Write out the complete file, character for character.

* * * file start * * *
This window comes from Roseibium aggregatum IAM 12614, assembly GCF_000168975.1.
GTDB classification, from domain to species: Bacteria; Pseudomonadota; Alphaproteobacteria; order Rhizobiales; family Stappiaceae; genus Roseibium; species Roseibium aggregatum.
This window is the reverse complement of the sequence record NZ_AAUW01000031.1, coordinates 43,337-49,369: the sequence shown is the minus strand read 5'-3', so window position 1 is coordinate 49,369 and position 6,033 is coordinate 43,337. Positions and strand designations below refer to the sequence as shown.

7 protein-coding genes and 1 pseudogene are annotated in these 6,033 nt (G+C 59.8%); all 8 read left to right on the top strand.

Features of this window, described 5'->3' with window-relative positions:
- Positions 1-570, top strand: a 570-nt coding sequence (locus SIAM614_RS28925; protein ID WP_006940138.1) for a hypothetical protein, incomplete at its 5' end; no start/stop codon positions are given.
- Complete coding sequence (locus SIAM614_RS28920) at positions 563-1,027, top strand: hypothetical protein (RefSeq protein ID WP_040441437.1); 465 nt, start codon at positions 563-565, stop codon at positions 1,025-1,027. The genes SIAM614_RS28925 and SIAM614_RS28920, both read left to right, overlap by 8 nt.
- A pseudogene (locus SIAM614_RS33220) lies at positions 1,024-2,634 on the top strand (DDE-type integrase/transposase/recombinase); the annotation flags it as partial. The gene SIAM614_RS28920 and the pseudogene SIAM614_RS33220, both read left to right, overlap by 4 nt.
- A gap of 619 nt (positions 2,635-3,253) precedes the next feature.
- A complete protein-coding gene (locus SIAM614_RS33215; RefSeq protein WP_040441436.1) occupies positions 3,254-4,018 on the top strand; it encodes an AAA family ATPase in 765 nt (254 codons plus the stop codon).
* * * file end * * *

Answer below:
This window comes from Roseibium aggregatum IAM 12614, assembly GCF_000168975.1.
GTDB classification, from domain to species: Bacteria; Pseudomonadota; Alphaproteobacteria; order Rhizobiales; family Stappiaceae; genus Roseibium; species Roseibium aggregatum.
This window is the reverse complement of the sequence record NZ_AAUW01000031.1, coordinates 43,337-49,369: the sequence shown is the minus strand read 5'-3', so window position 1 is coordinate 49,369 and position 6,033 is coordinate 43,337. Positions and strand designations below refer to the sequence as shown.

7 protein-coding genes and 1 pseudogene are annotated in these 6,033 nt (G+C 59.8%); all 8 read left to right on the top strand.

Features of this window, described 5'->3' with window-relative positions:
- Positions 1-570, top strand: a 570-nt coding sequence (locus SIAM614_RS28925; protein ID WP_006940138.1) for a hypothetical protein, incomplete at its 5' end; no start/stop codon positions are given.
- Complete coding sequence (locus SIAM614_RS28920) at positions 563-1,027, top strand: hypothetical protein (RefSeq protein ID WP_040441437.1); 465 nt, start codon at positions 563-565, stop codon at positions 1,025-1,027. The genes SIAM614_RS28925 and SIAM614_RS28920, both read left to right, overlap by 8 nt.
- A pseudogene (locus SIAM614_RS33220) lies at positions 1,024-2,634 on the top strand (DDE-type integrase/transposase/recombinase); the annotation flags it as partial. The gene SIAM614_RS28920 and the pseudogene SIAM614_RS33220, both read left to right, overlap by 4 nt.
- A gap of 619 nt (positions 2,635-3,253) precedes the next feature.
- A complete protein-coding gene (locus SIAM614_RS33215; RefSeq protein WP_040441436.1) occupies positions 3,254-4,018 on the top strand; it encodes an AAA family ATPase in 765 nt (254 codons plus the stop codon).